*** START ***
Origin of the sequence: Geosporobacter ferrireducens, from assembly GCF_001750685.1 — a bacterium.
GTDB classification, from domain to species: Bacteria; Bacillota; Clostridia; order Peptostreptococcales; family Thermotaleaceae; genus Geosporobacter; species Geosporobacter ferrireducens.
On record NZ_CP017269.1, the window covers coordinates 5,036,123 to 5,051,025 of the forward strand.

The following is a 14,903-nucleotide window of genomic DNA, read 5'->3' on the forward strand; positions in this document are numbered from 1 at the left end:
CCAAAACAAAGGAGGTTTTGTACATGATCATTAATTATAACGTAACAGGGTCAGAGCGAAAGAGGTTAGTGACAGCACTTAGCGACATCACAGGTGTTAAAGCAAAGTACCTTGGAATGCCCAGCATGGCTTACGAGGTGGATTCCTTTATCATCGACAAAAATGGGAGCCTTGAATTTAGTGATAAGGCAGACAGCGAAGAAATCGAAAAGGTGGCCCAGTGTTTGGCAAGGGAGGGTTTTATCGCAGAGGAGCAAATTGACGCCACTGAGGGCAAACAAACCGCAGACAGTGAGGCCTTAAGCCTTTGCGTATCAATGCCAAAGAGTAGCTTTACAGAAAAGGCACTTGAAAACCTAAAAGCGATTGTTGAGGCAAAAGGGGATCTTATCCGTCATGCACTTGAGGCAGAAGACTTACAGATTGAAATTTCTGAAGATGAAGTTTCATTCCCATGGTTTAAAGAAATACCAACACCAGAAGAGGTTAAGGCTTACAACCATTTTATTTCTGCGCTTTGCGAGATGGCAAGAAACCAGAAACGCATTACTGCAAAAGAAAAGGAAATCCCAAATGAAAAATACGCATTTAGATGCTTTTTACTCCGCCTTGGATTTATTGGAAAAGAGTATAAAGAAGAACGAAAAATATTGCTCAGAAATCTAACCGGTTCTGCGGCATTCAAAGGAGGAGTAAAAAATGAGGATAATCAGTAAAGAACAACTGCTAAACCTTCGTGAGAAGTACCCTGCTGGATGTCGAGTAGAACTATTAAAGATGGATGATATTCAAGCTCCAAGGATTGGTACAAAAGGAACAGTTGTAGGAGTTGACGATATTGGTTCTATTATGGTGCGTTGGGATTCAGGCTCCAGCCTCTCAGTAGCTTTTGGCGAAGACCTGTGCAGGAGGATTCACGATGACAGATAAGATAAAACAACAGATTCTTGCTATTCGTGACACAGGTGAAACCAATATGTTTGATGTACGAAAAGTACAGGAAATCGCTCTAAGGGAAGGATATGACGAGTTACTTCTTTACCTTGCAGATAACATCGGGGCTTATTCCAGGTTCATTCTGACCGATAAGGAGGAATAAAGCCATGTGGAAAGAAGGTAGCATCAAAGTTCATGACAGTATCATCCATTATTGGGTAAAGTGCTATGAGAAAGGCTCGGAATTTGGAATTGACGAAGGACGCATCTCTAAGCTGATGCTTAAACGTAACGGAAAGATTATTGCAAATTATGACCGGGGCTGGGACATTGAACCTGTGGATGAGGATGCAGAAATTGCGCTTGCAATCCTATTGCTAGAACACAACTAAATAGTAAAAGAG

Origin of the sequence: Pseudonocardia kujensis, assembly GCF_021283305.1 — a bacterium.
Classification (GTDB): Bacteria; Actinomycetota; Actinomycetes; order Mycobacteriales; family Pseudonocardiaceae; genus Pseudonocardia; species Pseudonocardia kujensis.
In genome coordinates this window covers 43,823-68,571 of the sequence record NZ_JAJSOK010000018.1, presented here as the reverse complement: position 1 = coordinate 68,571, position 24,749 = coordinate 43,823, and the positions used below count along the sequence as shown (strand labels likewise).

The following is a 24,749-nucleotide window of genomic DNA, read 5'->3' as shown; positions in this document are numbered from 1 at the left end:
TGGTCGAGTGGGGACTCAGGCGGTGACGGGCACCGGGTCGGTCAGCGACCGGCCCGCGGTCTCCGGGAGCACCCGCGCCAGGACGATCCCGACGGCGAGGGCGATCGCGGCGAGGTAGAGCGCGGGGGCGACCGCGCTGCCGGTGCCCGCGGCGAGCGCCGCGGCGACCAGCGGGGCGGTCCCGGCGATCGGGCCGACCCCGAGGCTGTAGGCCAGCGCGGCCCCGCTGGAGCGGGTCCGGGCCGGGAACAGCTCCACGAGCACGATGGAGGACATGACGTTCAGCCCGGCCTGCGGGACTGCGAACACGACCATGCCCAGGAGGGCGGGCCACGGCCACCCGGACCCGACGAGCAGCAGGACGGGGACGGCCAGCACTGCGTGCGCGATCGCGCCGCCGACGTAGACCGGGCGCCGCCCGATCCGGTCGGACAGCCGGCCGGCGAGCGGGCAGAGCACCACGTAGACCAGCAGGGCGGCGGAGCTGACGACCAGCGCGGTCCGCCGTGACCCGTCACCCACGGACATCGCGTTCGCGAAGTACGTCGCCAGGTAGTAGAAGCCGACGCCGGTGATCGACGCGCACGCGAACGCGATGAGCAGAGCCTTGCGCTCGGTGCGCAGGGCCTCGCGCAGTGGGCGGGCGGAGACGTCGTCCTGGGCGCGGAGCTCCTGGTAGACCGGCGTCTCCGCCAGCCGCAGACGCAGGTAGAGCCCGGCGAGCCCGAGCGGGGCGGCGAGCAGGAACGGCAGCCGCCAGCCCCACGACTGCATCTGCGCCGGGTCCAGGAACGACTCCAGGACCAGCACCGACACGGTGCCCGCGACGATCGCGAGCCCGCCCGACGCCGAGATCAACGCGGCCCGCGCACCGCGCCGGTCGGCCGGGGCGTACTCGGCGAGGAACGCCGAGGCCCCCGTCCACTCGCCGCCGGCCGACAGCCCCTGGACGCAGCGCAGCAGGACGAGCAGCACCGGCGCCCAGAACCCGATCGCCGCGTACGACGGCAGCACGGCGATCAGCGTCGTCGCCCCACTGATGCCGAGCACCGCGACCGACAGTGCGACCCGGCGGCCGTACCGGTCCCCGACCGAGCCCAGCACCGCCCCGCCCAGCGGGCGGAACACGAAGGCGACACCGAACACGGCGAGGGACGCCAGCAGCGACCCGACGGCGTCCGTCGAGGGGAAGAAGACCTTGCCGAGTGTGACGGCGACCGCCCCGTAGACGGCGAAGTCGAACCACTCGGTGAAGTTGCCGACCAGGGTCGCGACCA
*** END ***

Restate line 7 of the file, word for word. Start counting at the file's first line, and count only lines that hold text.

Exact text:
Classification (GTDB): Bacteria; Actinomycetota; Actinomycetes; order Mycobacteriales; family Pseudonocardiaceae; genus Pseudonocardia; species Pseudonocardia kujensis.